To back up their contention, Black called Gordon Winslow, a deputy court clerk, who repeated statements made ealrier that he had given de la Cova a copy of an FBI report that had been given to Winslow by Alan J. Weberman, Yippie spokesman and author.

And Black called Mrs. Ethel Latham, mother on the defendent, who testified that she had never seen a Nazi flag displayed in her son's apartment in Boca Raton. FBI agents reported finding a Nazi flag in the apartment.

The FBI report and the Nazi flag were mentioned in news stories quoting officials as saying they did not know how the report got into de la Cova's hands. Weberman and Winslow came forward after the stories were printed.

But Judge Morphonious ruled that the selection of a jury would go forward. "I am not going to order a change of venue at this time. I believe that the publicity prior to the trial has not prejudiced the public's mind and that a jury can be selected," she said.

If convicted on the seven-count [?], alleging conspiracy to commit arson, unlawful possession of expolsives, attempted arson and possession of an unregistered concealed firearm, the three could receive up to 45 years in prison.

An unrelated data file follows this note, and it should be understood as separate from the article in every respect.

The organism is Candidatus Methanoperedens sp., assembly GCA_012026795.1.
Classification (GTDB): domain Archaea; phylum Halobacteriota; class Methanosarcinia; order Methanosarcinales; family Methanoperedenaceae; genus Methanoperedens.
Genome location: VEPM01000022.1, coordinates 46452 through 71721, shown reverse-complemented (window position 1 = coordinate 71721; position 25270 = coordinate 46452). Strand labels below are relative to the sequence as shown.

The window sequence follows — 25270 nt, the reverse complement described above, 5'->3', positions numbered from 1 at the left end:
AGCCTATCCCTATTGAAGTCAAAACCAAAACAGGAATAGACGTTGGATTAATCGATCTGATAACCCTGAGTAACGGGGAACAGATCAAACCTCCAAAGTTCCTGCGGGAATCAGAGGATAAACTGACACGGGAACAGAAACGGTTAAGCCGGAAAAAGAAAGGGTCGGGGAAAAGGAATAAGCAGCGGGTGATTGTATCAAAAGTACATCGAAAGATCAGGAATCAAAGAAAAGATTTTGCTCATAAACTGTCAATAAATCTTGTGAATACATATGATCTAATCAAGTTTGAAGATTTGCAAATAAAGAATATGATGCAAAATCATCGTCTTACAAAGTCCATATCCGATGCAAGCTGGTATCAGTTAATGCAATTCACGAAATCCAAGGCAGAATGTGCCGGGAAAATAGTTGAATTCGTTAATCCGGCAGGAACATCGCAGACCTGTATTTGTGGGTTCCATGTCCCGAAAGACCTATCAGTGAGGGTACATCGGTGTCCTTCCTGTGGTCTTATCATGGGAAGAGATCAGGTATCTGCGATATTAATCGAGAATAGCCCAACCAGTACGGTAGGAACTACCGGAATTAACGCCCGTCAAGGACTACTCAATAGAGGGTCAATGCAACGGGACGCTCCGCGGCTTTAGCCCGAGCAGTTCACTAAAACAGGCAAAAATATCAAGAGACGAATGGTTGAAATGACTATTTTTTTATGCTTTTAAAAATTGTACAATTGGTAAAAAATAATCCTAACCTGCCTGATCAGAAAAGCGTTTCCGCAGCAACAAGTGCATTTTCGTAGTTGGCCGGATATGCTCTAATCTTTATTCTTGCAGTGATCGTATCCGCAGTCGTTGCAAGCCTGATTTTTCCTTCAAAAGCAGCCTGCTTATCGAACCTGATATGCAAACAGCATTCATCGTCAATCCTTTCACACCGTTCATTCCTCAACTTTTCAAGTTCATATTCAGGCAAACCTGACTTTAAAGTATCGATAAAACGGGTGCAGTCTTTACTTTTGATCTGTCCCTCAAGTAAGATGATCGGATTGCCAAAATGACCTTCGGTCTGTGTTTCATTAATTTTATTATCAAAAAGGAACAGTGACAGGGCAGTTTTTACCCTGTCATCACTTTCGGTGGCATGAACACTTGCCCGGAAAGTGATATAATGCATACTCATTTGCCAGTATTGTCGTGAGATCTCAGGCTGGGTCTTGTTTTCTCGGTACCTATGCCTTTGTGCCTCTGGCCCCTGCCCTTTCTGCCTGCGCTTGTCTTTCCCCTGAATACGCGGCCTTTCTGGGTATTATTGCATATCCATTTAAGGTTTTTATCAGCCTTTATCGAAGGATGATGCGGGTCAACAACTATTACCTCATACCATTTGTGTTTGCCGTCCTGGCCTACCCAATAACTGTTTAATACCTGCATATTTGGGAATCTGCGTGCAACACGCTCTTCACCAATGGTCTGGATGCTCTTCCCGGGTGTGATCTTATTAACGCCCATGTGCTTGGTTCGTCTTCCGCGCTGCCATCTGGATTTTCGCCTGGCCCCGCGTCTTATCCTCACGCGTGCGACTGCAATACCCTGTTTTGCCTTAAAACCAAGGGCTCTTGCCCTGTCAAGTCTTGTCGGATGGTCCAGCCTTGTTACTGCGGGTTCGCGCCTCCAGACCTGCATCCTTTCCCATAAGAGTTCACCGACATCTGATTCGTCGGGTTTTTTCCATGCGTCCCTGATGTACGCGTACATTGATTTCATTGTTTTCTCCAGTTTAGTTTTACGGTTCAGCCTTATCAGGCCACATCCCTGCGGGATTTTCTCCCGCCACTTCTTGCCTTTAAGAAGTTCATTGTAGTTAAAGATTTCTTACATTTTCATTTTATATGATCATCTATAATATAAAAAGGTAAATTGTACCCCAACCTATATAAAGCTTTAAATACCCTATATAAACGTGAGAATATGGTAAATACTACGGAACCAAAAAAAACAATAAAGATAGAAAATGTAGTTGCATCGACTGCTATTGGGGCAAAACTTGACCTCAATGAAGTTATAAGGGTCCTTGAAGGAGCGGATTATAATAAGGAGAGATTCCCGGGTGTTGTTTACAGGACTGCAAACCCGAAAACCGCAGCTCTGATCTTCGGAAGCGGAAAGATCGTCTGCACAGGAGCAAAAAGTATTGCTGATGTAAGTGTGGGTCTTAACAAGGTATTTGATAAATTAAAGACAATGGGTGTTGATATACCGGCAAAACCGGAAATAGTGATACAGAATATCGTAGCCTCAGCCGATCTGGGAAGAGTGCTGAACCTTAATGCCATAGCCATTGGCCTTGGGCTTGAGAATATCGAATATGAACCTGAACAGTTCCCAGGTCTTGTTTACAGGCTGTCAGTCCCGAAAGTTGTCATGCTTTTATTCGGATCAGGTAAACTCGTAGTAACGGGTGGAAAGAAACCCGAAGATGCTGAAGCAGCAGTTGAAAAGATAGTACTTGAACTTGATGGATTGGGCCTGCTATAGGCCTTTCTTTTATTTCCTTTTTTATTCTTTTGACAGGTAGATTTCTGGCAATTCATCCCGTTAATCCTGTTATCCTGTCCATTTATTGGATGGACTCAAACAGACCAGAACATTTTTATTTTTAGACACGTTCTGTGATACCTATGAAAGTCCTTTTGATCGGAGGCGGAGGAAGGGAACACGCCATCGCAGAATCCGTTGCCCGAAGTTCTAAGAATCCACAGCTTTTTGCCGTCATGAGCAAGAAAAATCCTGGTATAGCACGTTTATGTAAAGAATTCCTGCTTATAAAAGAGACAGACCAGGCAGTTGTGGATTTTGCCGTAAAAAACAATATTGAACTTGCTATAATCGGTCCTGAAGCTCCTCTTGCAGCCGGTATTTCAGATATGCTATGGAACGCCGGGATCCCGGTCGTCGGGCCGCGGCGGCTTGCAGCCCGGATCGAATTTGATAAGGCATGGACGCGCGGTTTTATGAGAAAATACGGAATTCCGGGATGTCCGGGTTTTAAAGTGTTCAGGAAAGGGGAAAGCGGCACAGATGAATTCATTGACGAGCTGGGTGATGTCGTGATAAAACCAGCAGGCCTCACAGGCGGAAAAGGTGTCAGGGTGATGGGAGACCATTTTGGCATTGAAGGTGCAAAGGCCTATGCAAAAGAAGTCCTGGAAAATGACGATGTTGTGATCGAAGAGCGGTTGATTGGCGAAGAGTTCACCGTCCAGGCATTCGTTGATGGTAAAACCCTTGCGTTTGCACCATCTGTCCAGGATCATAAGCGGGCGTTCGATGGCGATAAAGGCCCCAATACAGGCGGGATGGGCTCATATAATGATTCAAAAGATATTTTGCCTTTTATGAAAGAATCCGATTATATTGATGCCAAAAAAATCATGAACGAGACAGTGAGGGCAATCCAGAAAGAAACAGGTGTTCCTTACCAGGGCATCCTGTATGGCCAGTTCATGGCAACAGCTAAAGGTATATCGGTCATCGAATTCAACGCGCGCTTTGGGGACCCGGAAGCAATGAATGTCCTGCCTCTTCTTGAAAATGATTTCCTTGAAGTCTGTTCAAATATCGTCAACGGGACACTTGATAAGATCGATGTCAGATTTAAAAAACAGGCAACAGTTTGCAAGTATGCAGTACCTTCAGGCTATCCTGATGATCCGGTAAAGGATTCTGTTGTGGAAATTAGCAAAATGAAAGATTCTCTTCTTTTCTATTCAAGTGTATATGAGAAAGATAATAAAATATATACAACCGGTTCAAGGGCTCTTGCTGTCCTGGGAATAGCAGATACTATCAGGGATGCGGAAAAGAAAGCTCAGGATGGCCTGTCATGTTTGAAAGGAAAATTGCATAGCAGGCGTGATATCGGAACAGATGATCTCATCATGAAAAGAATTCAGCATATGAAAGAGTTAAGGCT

Federal charges, covering possession of unregistered firearms or destructive devices and conspiracy to explode a destructive device, carry a maximum sentence of 35 years.

According to investigators, de la Cova, Latham and Peraza, met in Boca Raton, drove to miami Beach and picked up Corbo, then went to the Libros Para Adultos, 3458 SW Eighth St. and attmepted to place a pipebomb at the door about 1:30 a.m. May 6.

A posse of FBI agents, Miami and Metro police were waiting to arrest them.

Copyright (c) 1976 The Miami Herald

Monday, May 5, 2008

The Miami Herald, May 22, 1976, "Bomb Suspect Had Secret FBI Report" by Gene Miller and Joe Crankshaw.

FBI agents, searching the home of the man they say dropped a pipe bomb in front of a Little Havana bookstore, discovered one of their own secret FBI reports, federal records revealed Friday.

Agents hauled out 70 boxes and listed the evidence: everything from a paybooth telephone to sex manuals.

They also found copies of the private correspondence of a federal court judge, confidential police investigative reports, jail records, a dart board, a harmonica, and a copy of the death certificate of murdered Rolando Masferrer.

These are among the worldly possessions of Antonio de la Cova, 25, a brilliant graduate history student at the University of Miami who lived a bizarre double life in a Le Jeune Road apartment.

FBI agents also searched the Boca Raton apartment of Gary E. Latham, 22, a near-genius physics students on the honor roll at Florida Atlantic University.